On the other hand, if scabs become excessively dry, they can crack open and become sores. Also, when the scabs become extremely dry they tend to become unbearably itchy hence it’s important to constantly moisturize.

  1. Allergic reaction: it’s very common for skin to react to the ink used for tattooing. Usually, the reactions are minor and subside a few days after without any medical intervention.

The allergic reactions are enough to cause the skin to itch. The most common ink that causes skin reactions is red, due to the metals used which are normally absent in other ink colors.

Should I scratch an it?

No matter what, DO NOT scratch your tattoo! This is because once you scratch it during the healing process, scabs or skin that was in the healing process can be ripped off, notwithstanding, the introduction of bacteria(that was trapped between your fingernails) in the area thus increasing the risk of developing a tattoo infection.

Additionally, when you scratch it, you could end up pulling scabs off: basically, what happens when you get a tattoo is, ink is injected into the inner layer of the skin, but some ink remains trapped in the middle and outer layer before finally setting-while the ink is in these sections of the skin it can easily get pulled or picked while rubbing. So, if you scratch the area ink can possibly be lost leaving it looking patchy.

Also, premature pulling off of a scab from your skin can cause it to form pits on the skin which prolongs the healing time and can possibly cause permanent scarring.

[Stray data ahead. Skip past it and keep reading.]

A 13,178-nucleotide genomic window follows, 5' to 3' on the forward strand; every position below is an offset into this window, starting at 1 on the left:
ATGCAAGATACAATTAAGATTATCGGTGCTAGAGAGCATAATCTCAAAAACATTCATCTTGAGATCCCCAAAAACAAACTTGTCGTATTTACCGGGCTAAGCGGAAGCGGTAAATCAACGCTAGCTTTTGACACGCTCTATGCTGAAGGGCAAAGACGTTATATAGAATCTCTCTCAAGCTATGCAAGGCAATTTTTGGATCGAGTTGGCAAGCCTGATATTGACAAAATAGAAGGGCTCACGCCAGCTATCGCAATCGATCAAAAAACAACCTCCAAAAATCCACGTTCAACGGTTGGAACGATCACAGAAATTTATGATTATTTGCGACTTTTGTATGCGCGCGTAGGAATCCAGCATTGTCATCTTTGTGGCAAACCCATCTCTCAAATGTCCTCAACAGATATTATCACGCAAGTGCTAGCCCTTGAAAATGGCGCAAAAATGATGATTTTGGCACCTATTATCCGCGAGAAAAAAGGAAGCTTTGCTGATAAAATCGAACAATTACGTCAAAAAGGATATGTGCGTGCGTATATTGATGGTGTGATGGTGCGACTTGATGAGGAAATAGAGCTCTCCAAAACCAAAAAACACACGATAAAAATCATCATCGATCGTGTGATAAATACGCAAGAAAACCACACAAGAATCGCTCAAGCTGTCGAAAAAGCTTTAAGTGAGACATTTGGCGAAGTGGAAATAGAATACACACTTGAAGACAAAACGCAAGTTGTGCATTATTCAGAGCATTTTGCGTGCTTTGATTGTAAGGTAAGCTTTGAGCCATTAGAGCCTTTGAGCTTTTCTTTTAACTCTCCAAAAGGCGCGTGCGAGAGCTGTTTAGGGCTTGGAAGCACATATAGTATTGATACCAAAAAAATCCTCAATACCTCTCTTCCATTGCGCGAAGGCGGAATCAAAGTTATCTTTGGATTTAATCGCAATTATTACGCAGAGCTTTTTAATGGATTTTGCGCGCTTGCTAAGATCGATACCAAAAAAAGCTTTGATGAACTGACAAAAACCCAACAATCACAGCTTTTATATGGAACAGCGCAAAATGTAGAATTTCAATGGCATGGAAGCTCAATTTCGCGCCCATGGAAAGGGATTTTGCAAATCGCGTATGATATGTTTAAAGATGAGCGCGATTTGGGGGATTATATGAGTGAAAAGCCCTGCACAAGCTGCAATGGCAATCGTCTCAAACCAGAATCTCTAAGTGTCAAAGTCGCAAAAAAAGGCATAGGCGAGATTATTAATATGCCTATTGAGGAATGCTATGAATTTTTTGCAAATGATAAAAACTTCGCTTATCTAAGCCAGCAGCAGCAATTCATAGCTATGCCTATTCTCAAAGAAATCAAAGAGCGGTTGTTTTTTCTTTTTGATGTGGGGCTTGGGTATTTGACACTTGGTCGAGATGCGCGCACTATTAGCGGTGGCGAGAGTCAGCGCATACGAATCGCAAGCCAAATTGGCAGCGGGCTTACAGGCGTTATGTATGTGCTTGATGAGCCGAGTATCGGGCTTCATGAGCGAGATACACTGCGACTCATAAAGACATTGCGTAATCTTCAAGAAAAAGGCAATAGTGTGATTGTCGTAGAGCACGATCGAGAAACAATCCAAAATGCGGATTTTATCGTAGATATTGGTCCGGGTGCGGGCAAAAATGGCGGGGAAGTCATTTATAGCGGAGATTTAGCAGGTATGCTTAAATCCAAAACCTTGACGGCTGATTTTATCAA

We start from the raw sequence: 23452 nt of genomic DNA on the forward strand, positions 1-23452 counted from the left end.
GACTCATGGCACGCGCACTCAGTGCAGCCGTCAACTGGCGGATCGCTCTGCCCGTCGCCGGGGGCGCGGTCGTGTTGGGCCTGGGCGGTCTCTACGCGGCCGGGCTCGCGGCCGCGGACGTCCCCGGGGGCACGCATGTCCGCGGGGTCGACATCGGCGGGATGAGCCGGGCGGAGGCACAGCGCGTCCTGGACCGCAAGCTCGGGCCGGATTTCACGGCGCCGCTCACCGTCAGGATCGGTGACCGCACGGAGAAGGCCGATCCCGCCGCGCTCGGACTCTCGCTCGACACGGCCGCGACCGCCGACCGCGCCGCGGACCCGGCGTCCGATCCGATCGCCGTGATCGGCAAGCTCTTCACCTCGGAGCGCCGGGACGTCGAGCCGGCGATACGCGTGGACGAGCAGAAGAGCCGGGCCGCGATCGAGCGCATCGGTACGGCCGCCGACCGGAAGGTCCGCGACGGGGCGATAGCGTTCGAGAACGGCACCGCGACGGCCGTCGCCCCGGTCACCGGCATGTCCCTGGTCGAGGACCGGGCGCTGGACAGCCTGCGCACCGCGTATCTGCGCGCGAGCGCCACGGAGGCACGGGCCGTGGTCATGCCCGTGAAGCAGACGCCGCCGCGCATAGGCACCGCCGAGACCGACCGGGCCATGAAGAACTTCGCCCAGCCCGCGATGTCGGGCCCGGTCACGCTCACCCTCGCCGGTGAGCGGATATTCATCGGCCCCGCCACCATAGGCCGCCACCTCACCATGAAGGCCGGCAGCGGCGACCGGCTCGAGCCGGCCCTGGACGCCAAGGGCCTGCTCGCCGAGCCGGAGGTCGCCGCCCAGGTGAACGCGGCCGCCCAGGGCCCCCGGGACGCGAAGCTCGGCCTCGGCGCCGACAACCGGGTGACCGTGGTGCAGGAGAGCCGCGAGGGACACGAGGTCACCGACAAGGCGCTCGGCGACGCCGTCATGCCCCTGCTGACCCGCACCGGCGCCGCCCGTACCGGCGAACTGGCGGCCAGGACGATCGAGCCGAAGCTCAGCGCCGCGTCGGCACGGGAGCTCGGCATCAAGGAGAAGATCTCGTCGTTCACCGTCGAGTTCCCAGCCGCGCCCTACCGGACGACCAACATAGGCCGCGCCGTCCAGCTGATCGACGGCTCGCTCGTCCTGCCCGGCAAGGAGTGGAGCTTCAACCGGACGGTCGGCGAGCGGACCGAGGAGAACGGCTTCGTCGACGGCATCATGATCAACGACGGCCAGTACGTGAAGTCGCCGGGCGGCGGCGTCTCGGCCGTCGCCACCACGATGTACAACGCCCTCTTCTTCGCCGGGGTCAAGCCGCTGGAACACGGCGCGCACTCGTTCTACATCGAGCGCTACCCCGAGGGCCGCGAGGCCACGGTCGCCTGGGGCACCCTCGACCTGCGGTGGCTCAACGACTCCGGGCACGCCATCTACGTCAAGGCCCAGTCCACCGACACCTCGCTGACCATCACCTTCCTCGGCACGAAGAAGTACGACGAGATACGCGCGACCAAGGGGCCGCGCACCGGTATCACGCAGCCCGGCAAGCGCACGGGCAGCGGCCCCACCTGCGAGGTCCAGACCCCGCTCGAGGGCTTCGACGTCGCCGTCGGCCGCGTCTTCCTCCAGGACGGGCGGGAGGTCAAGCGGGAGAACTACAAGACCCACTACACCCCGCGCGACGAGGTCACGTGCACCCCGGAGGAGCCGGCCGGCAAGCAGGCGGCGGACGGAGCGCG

Also, it’s advisable to take precautions at night, because you can subconsciously scratch away that annoying tattoo itch no matter how strong willed-about not scratching it while you’re awake. Keep your nails as short as possible-if possible wear gloves to bed.

 How to stop a tattoo itch

An extremely itching tattoo can annoy the life out of you-no joke! However, there are simple tips and tricks that can help you withstand the itch and go about your day as usual;

  • Apply some moisturizer: never allow the skin around your tattoo to become extremely dry or stiffen up. Just apply a thin layer of moisturizer anytime you feel like it is dry or immediately after you come out of the shower. Also, avoid applying too much moisturizer in order to give it room to breathe- simply dab any excess using a paper towel if any.
  • Shower: taking a warm shower offers temporary relief for tattoo itching after the shower gently pat the area with a paper towel until it’s completely dry then apply a thin layer of moisturizing lotion such as hustle butter.
  • Gently tap or slap: instead of vigorously scratching the tattooed area, gently slapping ensures that skin or scabs are not scratched off the area and this slightly reduces the urge to itch. Always remember to wash your hands before handling or touching it.
  • Apply cool compresses: applying cool things in the area soothes the itching sensation. You could use a damp, clean cloth or towel or an ice pack (however, avoid direct contact of the ice pack and the skin to prevent an ice burn) over the area for a few minutes.
  • Use some distraction techniques: try to distract yourself by doing anything that gets your brain to switch away from thinking about the itch. These activities can include; listening to music, taking walks or even chewing gum.